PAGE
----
The MSBT sisters have recently launched a community living program for young adult Catholic women at the Margaret Healy House in Northeast Philadelphia.
What Is The Margaret Healy House?
The Margaret Healy House is a community of young adult Catholic women, who are working and/or studying and desire to live in community with other faith and joy-filled Catholic women. If you are interested in joining the community, please contact Sr. Maria Lauren at firstname.lastname@example.org.
As women of the Margaret Healy House, we seek to build up one another in virtue through a community of faith. Jesus Christ is the King of our house, and each day we invite Him to be the King of our hearts. Everything we do should flow from our identity as daughters of the Most High God, and we desire to grow in a missionary spirit, reflecting Catholic values lived out with joy.
Community & Spiritual Life
– Nightly Prayer in Chapel (encouraged)
– Weekly Community Dinner and Reflection (required)
– When possible, doing service together
– Practicing hospitality together by hosting gatherings for Catholic young adults, Blessed is She brunches, Bible studies, and more!
– Sharing in the extended community life of the MSBTs and the Mother Boniface Spirituality Center
Virtues we especially value:
Missionary Spirit, Communication, Hospitality,
Joy, Generosity, Charity, Compassion,
Understanding, Respect, and Flexibility.
Who Is Currently Involved?
Christine Nieman, Library and Information Science Graduate Student at Drexel University
Angela Sanders, Content Marketing Associate at eCity Interactive
How Did The Margaret Healy House Come To Be?
In 2016, a group of young Catholic women were inspired to pursue a life lived in community together, supporting one another in faith and virtue. These women talked with the MSBT sisters about their vision and the sisters, who hold as part of their charism to encourage and uplift the lay faithful, were eager to assist! So, they decided to renovate the building, which was built in 1880, to house these women.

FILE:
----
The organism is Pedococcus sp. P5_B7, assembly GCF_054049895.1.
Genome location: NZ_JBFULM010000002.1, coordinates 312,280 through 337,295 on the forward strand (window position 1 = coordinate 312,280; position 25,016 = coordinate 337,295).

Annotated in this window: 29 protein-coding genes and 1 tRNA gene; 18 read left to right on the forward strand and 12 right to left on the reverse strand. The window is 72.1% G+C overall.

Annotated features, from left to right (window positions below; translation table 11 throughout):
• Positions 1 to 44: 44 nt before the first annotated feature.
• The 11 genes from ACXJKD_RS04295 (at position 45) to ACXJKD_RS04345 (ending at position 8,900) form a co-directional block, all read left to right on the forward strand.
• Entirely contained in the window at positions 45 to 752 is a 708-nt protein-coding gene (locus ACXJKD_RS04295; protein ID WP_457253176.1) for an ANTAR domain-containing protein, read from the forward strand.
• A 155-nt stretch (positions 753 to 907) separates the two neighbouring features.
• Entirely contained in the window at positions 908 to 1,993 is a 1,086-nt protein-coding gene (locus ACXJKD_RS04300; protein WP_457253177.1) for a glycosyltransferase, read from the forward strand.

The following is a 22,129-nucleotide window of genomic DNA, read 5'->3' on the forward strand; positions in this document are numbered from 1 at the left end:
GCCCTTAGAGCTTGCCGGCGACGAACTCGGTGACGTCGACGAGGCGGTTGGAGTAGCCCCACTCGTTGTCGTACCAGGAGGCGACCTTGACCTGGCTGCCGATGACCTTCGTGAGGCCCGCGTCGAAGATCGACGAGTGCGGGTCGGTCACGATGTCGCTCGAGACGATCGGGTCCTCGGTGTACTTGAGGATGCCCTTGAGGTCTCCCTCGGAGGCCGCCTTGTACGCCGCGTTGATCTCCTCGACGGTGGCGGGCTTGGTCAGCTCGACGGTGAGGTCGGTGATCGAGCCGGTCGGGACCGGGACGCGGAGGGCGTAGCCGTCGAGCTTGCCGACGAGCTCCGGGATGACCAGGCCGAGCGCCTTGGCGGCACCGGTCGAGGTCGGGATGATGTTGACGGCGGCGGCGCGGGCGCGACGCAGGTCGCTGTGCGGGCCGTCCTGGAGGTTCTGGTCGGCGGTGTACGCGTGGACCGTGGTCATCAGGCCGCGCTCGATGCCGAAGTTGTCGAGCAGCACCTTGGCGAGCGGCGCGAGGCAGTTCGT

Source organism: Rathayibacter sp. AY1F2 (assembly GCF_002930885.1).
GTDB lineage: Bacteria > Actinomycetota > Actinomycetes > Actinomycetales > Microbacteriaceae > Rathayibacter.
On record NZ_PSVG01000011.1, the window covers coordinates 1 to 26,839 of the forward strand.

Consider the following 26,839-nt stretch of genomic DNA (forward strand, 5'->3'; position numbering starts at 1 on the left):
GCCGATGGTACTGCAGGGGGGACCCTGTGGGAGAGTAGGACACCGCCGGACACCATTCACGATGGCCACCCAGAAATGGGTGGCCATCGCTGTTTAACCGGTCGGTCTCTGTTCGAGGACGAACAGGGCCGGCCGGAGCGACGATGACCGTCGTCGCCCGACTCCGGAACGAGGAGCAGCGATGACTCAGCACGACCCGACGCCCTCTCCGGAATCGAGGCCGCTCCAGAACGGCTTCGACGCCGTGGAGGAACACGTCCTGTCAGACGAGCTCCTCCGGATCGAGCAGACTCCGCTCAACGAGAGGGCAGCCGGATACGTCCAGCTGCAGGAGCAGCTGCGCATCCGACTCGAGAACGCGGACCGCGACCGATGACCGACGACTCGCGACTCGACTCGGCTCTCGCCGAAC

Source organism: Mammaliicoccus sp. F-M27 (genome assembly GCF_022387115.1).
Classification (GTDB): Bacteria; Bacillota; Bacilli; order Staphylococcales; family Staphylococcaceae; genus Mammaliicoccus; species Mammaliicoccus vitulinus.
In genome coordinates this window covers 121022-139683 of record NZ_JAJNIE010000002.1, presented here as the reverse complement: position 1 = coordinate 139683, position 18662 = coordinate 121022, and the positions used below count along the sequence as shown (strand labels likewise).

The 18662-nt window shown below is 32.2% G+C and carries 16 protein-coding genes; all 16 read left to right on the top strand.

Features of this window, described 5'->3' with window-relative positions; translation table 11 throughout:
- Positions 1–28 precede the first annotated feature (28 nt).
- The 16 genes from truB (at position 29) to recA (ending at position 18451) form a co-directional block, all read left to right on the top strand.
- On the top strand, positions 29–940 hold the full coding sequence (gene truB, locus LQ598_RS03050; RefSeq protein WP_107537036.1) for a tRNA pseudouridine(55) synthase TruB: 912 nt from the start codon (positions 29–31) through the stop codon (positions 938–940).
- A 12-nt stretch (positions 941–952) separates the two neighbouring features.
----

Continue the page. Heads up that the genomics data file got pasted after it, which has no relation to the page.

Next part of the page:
At the time, the house was used as the residence for the community’s leadership team, called the General Council. As the sisters graciously moved next door to the current Motherhouse, renovations began. Over time, new jobs and life changes prevented the original women from carrying out their vision of moving into the house. The house remained vacant, and the sisters prayed that God would bring the right women in His timing. Sure enough, when Courtney rediscovered the house and the opportunity that awaited her there, it certainly felt like news that “fell from Heaven.”
Courtney had known the sisters through ministry but had never seen the house. When a friend encouraged her to contact the sisters, it was like a nagging whisper in her heart that wouldn’t leave until she finally did so. After that first meeting it seemed all too clear that this house and the ideals of a Catholic women’s community were a direct answer to a prayer which Courtney often prayed in the adoration chapel at St. Dominic’s. Later she would realize that Chapel is literally in the backyard of the Margaret Healy House!
God opened the doors to the Margaret Healy House, fulfilling the original vision for community life that had been prayed for by so many. Within just a couple months, mutual friends connected Courtney with Angela and Christine, who felt it was more beautiful than a dream, and the three of them moved into the house in October.
Who is The Margaret Healy House named for?
Doctor Margaret Healy was an early associate of the MSBT sister’s founder, Fr. Thomas A. Judge, CM. As an educator Margaret came in contact with many generous young adults eager to be of service to God and the Church. In 1928 she was asked by Fr. Judge to assume the role of General Custodian for the combined lay groups which became known as the Missionary Cenacle Apostolate, our lay branch that continues today. Margaret was to hold this office until 1964. At that time she was instrumental in the formation of the Blessed Trinity Missionary Institute (BTMI), a secular institute within the Missionary Cenacle Family. She served as BTMI’s first General Custodian.